Mandatory Credit: Tommy Gilligan-USA TODAY Sports
With the news that Jose Iglesias will miss a portion of the 2014 season, a lot of talk has been brewing on how Detroit plans on replacing him. They do not have great options within the organization, so attention has turned towards free-agent shortstop Stephen Drew. This then sparked a debate from baseball fans across the globe of which defensive specialist you would rather have. Of course, both guys played with the Boston Red Sox at some point last year, flashing sparks of excellence and hiatus of disappointment. However, there is a clear superior and inferior.
Drew is more fundamentally sound, which is expected with a seasoned veteran. Iglesias is more flashy and makes the routine play, albeit not quite as often as Drew. With more experience, it seems likely Iglesias will improve on his fundamentals and become an elite defensive shortstop — if he is not already. The odd thing is advanced metrics do not chalk either player as a “great defensive player.” Drew compiled a -2 DRS (defensive runs saved) and 5.3 UZR (ultimate zone rating), whereas Iglesias totaled a -1 DRS and 0.7 UZR in 2013. Defensive metrics have been known for its inaccuracy, so do not read too much into this.
As much as people like to poke fun at Drew’s abysmal offensive performance in the postseason, he was actually a solid contributor with the stick. His line read a .253/.333/.443 slash, administering above average on-base and power. Drew complemented this with a 109 wRC+ (park and league adjusted .wOBA) and a sustainable .320 BABIP (batting average on balls in play). Iglesias produced a .303/.349/.386 clip, along with a 102 wRC+ and an unsustainable .356 BABIP. Anyway you slice it, Drew was the paramount hitter of the two. Looking at their respected fWAR (Fangraphs WAR) Drew amassed an admirable 3.4 fWAR, compared to Iglesias’ mediocre 1.8 WAR.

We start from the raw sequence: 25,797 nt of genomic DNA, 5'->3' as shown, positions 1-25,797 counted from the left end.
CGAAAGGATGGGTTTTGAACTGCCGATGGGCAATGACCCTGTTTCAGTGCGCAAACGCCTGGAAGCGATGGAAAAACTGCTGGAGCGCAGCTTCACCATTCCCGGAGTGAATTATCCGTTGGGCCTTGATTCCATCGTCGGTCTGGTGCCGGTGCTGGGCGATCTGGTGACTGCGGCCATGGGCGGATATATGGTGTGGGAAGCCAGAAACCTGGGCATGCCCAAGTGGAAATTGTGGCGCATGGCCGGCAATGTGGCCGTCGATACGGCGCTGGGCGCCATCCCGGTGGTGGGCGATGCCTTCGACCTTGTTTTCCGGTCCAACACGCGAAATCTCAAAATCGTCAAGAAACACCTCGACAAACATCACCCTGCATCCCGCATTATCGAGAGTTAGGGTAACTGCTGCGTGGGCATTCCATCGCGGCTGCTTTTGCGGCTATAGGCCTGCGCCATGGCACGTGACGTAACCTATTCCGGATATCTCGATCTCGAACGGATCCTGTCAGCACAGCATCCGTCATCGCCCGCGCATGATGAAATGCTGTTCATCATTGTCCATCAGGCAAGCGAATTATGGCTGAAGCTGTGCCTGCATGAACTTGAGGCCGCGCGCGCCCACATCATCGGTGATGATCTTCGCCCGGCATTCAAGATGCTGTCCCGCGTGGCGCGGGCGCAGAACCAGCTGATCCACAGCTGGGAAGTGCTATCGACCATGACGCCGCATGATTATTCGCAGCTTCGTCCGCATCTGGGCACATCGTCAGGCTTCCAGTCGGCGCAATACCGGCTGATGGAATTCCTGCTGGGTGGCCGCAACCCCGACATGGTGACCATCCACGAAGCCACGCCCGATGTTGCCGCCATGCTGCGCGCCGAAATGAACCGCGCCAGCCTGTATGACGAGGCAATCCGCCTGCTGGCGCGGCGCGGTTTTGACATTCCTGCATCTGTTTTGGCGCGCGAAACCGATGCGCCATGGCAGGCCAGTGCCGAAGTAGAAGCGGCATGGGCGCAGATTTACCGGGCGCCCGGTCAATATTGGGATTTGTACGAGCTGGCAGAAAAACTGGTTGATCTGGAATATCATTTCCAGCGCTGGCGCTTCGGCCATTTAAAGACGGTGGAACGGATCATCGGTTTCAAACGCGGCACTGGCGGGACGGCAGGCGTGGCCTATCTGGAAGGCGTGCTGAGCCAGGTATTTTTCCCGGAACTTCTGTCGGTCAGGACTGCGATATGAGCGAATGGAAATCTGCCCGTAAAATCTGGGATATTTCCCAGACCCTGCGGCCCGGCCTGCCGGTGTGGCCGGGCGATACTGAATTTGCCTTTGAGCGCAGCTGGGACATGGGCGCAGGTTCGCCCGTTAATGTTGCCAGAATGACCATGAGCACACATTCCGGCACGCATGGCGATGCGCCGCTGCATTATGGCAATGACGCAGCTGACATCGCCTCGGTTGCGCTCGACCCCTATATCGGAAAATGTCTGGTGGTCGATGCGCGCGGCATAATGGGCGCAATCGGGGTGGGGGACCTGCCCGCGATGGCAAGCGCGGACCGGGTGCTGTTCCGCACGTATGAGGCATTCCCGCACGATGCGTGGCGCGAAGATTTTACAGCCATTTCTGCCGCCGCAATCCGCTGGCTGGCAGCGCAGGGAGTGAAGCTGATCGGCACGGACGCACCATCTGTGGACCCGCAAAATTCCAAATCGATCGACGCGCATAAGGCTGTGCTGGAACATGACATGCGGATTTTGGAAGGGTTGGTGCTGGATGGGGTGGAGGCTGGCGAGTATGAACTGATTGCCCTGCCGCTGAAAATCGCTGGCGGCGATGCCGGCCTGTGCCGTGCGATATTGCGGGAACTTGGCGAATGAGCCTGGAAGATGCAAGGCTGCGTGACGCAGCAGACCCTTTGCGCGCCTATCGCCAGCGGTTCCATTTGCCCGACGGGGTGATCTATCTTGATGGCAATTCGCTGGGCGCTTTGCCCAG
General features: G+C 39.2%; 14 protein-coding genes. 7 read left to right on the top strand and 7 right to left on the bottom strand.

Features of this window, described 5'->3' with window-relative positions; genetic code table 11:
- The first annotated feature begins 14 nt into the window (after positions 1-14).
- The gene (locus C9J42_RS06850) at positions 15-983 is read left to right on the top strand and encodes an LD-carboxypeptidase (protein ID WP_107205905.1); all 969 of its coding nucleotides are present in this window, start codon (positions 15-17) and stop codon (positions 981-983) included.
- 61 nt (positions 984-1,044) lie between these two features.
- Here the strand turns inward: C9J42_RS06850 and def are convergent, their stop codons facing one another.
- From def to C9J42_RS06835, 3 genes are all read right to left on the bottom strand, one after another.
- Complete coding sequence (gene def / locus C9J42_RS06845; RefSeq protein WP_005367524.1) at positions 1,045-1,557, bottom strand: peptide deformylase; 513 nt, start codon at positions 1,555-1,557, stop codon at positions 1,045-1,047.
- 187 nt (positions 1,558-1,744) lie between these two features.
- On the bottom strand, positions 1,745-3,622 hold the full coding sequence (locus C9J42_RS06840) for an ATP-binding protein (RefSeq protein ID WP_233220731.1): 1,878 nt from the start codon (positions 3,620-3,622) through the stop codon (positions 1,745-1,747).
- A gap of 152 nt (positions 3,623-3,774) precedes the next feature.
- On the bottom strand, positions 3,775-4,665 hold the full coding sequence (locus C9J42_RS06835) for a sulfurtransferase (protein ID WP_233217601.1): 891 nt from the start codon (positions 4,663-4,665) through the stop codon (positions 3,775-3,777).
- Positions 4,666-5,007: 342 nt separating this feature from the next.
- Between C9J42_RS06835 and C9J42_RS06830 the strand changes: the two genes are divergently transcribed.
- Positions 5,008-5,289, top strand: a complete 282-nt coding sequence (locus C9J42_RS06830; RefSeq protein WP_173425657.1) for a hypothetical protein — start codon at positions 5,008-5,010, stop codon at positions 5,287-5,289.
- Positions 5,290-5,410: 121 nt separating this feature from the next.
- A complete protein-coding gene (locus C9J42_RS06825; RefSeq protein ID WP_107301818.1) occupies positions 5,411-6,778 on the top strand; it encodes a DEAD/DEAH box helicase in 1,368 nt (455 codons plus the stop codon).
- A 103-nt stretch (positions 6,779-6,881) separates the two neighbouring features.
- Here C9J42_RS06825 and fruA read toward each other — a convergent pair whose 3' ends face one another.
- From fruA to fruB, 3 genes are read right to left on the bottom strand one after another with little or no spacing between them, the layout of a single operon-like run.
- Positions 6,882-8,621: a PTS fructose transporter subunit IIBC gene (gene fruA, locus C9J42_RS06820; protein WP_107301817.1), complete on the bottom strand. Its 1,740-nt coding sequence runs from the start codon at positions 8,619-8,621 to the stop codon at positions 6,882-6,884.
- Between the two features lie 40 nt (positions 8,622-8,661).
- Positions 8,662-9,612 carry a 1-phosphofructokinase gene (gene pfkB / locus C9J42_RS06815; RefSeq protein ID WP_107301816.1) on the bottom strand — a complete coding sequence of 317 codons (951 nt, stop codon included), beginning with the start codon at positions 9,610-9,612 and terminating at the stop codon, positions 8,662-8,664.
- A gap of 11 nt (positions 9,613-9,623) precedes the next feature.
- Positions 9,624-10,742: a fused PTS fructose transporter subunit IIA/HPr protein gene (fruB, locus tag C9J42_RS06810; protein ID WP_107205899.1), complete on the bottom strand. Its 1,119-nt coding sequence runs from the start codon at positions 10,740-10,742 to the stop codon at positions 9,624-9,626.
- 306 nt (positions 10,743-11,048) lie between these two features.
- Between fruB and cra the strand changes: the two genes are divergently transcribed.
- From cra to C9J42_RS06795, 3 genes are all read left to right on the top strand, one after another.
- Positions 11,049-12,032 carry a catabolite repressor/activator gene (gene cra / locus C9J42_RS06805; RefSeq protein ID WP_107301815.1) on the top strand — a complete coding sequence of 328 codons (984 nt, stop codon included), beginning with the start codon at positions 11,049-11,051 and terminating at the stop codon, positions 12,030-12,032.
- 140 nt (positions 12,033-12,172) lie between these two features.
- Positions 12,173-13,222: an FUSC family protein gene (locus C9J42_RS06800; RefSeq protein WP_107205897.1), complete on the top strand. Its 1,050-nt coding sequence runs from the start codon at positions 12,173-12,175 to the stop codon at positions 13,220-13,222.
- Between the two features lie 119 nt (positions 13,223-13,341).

The fact Iglesias actually hit in the major-leagues, was a miracle on its own. Any scout would tell you, this kid could not hit a lick. Let’s take a gander at his minor-league numbers in which a decent sample size can be judged:
2010 (AA): 236 PA- .285/.315/.357
2011 (AAA): 387 PA- .235/.285/.269
2012 (AAA): 396 PA- .266/.318/.306
2013 (AAA): 133 PA- .202/.262/.319
It is blatant the spike in offensive performance was most likely a fluke and his high, unendurable BABIP backs that up.
It is sometimes forgotten that before encountering a gruesome ankle injury in 2011, Drew was a reliable bat and glove, averaging a 3.3 WAR from 2008-2010. He proved this year he is healthy and there is no reason to think he will not continue to have success 2014 and beyond.
The Detroit Tigers demonstrated they do not have the most analytic or intelligent front office. A perfect example being earlier in the offseason when dealing Doug Fister to Washington for pennies-on-the-dime. The Red Sox, who are an avid sabermetric franchise, knew Jose Iglesias was not the real deal, and it was the perfect time to sell high on him. The Tigers’ window is closing, and if they really want to deliver their fanbase a much deserved ring, then it is time to make a wise move and sign Drew for 2014.